AMHERST, Mass. - Warren M. Washington, senior scientist at the National Center for Atmospheric Research (NCAR) in Boulder, Colo., will give a lecture, "What Should We Believe About Climate Change?" at the University of Massachusetts, at 4 p.m. on Wed., April 25, in Memorial Hall. The event is free and open to the public.
The talk is the first R.W. Bromery Lecture presented by the geosciences department. The lecture series is funded through an endowment established by former UMass Chancellor Randolph "Bill" Bromery, and his wife, Cecile T. Bromery. The fund is earmarked for the department of geosciences, in which Bromery was a faculty member, and supports minority students, brings minority guest lecturers to campus, and supports fieldwork by geosciences undergraduates. "The fund represents a larger philosophy of increasing the numbers of African Americans in the scientific professions across the board," Bromery has said.
Washington is a senior scientist and head of the Climate Change Research Section in the Climate and Global Dynamics Division at the NCAR. He joined NCAR in 1963 as a research scientist, after earning a doctorate in meteorology from Pennsylvania State University. Washington’s areas of expertise are atmospheric science and climate research, and he specializes in computer modeling of the earth’s climate. He has published more than 100 papers in professional journals, and co-authored a book, "An Introduction to Three-Dimensional Climate Modeling," which is a reference on climate modeling.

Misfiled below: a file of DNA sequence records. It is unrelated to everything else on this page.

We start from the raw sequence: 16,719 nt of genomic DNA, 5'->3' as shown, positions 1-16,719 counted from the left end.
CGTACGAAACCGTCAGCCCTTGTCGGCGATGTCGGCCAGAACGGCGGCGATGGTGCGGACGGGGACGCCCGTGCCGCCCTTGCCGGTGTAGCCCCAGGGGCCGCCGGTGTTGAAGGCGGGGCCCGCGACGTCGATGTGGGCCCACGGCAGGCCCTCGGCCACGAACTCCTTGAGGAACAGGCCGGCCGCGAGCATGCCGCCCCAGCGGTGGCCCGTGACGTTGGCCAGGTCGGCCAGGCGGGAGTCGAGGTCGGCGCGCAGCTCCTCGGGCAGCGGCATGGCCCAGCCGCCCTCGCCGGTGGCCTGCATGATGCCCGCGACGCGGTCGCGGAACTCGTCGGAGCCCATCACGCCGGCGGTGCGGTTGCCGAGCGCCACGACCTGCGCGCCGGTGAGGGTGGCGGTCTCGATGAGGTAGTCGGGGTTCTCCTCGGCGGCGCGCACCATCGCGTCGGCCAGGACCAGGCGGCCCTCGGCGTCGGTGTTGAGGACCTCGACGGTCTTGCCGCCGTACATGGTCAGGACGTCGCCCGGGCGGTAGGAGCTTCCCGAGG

During the past two decades, he has held a slate of national posts, advising government officials and committees on climate-system modeling. Washington has held the office of president of the American Meteorological Society (AMS), and is a Fellow of that organization, as well as a Fellow of the American Association for the Advancement of Science (AAAS). Recently, Washington was awarded the Dr. Charles Anderson Award from the American Meteorological Society "for pioneering efforts as a mentor and passionate support of individuals, educational programs, and outreach initiatives designed to foster a diverse population of atmospheric scientists."